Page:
Montgomery County parents are learning the power of social media.
Just a few weeks after an online petition asking for later high school start times went viral, another petition now is circulating that asks the school system to change its new curriculum and go back to allowing schools to separate high, average or low performers in mathematics into different classrooms.
Both petitions ask the Board of Education to make substantial policy changes, and both gathered hundreds of signatures in less than a week.
As parents find new ways to communicate their concerns, the school board must find a process to address them, board President Shirley Brandman said.
“As forms of input emerge and evolve, we are going to have to keep emerging and evolving what our processes are,” Brandman said.
In one week, nearly 700 parents and community members signed the new petition on Change.org. The parents take issue with the new curriculum, Curriculum 2.0, which asks that teachers adapt lessons for students of all abilities in one classroom.
“My social circle of parents were talking about how dissatisfied they were,” said Philip Giordano, who started the petition. “They thought the new differentiation had serious flaws. ... We put the petition together so the board of education would understand that it was an issue countywide.”
Residents from Damascus to Bethesda jumped at the chance to sign, Giordano said.
The first petition on SignOn.org continues to gain support from students, parents, medical professionals, and others. By Friday, one month after parent and social worker Mandi Mader of Garrett Park started the petition, more than 7,500 people had signed on.
Even if the petitions do not end up persuading policy makers to make a change, they do get the issue on everyone’s radar screen very quickly, said Terra Ziporyn Snider, co-founder of startschoollater.net.
Her organization started the first national petition for later start times in all schools; there now are five local online petitions on the organization’s website.
“[An online petition] gives us a peg for publicity,” Snider said. “It lets people know — legislature and policy makers — in a very quick and effective way that there is a huge interest.”
Snider said she was skeptical of online petitions at first, but she now realizes how powerful they can be.
Giordano said he was surprised at how quickly word got around about their petition.
“I definitely didn’t send out 600 emails,” he said.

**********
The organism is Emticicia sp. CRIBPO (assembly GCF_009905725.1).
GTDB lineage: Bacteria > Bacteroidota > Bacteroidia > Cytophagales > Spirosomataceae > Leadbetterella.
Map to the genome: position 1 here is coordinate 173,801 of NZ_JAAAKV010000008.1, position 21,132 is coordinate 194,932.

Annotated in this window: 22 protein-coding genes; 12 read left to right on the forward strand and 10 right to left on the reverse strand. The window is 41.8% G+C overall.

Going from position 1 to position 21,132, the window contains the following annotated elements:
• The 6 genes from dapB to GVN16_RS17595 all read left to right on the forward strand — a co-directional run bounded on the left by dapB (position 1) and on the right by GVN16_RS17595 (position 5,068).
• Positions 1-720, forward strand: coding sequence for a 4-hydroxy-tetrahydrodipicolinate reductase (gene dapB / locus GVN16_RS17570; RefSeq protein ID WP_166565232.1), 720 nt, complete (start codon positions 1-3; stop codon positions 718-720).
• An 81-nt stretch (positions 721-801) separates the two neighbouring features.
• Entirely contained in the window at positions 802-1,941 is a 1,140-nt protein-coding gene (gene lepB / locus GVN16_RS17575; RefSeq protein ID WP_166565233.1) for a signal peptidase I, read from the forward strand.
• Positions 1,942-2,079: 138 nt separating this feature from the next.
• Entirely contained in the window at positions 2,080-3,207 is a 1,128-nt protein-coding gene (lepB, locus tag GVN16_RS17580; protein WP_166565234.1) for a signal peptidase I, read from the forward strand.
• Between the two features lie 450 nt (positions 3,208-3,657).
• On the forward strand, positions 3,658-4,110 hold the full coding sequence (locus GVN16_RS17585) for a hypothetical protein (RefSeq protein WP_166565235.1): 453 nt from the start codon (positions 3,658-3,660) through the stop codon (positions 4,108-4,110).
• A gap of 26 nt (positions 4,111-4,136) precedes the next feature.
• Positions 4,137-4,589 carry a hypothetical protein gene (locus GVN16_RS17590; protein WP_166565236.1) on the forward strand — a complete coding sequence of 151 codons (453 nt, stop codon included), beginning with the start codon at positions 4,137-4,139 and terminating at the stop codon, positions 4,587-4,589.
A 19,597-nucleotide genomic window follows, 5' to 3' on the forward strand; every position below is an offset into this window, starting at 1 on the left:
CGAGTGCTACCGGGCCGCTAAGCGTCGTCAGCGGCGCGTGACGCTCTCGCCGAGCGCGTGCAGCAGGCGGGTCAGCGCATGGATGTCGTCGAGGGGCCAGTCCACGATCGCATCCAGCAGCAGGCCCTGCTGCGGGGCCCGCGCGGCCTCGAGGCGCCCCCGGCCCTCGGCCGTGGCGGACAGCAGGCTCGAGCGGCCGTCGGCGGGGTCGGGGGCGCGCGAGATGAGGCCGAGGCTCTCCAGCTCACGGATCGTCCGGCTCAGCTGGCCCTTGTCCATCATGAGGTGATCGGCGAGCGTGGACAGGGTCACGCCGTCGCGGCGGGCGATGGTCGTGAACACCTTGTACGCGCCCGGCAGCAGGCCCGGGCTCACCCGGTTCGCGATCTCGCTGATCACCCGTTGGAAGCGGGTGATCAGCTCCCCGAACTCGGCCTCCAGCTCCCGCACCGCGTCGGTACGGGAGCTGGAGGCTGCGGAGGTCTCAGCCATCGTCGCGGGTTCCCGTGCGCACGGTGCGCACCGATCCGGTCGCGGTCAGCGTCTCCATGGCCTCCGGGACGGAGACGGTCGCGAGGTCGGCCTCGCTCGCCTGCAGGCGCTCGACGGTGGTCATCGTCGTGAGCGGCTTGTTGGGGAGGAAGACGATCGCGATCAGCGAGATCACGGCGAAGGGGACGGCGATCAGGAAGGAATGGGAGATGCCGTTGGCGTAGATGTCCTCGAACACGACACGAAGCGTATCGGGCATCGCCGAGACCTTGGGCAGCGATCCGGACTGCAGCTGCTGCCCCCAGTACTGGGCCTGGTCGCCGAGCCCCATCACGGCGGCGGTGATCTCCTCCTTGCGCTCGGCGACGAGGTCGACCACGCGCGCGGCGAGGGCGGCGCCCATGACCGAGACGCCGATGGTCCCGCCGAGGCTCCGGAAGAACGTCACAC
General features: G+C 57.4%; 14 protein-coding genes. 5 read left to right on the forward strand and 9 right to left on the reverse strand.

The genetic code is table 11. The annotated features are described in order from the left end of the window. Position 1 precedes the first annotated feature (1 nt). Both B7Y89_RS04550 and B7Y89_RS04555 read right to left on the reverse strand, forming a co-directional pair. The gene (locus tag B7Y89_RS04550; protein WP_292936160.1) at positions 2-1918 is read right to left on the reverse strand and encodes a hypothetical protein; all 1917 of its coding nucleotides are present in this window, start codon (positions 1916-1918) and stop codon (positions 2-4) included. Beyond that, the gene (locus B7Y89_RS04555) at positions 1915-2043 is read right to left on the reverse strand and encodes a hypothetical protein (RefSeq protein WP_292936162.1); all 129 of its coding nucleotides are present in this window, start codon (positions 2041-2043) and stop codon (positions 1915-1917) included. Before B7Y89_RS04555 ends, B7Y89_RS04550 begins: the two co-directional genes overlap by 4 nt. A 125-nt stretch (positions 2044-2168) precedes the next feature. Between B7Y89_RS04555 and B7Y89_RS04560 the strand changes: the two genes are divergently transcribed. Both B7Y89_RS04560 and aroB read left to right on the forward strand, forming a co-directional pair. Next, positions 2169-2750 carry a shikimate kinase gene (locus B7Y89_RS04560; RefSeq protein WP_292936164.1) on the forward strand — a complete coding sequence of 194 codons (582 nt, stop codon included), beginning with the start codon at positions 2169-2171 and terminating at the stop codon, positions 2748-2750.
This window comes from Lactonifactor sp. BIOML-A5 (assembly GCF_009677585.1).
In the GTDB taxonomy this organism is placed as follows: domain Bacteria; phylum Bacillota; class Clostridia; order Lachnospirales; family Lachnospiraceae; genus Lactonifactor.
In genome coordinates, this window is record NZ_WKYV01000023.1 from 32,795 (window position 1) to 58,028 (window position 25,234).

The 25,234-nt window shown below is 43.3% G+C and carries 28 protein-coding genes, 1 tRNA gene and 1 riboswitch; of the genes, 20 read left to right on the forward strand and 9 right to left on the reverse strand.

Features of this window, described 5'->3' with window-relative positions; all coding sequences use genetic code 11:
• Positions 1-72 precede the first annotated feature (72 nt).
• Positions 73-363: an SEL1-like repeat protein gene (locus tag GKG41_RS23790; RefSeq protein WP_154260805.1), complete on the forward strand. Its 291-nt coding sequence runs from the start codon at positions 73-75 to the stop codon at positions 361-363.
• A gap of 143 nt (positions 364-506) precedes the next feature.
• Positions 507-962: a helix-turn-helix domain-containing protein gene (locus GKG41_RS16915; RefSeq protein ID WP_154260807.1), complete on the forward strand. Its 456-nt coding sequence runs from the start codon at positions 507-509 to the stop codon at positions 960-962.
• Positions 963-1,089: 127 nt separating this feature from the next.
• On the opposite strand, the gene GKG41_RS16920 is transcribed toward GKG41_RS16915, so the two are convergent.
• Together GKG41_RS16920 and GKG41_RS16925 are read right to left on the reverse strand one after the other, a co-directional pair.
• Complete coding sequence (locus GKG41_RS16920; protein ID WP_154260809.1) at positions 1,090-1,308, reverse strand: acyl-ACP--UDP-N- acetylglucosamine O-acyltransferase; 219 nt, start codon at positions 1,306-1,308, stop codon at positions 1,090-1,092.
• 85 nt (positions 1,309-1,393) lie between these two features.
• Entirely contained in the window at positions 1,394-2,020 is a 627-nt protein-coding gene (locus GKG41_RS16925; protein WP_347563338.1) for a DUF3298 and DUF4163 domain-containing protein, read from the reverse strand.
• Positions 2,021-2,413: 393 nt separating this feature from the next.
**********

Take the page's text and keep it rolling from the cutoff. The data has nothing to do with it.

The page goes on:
The school board values all forms of input, Brandman said.
Although online petitions convey sentiments of a large group, other forms of comment — such as an email or phone call — may allow an individual to better explain why that issue is important to them personally, she said.
“The more you share about how the issue affects you, the more we are able to consider your position in our decision making,” she said.
Giordano said parents want the school system to change its policy immediately, allowing for performance-based math classes, and allowing teachers to give students work that is above their grade level once they have mastered the grade-level concepts.
“The children are in class and their time is being wasted because they do not have the instruction and feedback from the teacher they need,” he said.
Giordano and Mader said they are gathering support and intend to make a formal request to the school board. Mader said her group intends to go to the board’s Dec. 11 meeting. Giordano said his group has not yet set a date to present its concerns.
The curriculum is built around the new Common Core State Standards, which encourages deeper knowledge and comprehension of subjects, schools spokesman Dana Tofig said.
A select number of students will be accelerated under Curriculum 2.0, but not as many, Tofig said.
The board has no standard way to address ideas and concerns that arise, Brandman said. Once presented with an issue, board members could bring up the topic during a board meeting, request that staff look into issues, or ask other communities for their perspective, she said.
“It is something that boards grapple with, in terms of how you consider the things that are presented to you, and also not lose sight of your work,” Brandman said.
Mader said she could not have generated as much interest with a paper petition as she did with an online petition.
Although it was a good form of advocacy for her, she doesn’t know if it would work for all issues.
“You can’t run a school system on petitions, and on everybody’s pet issues,” Mader said, “but ours has lots of policy behind it, and it is not just one small group of parents.”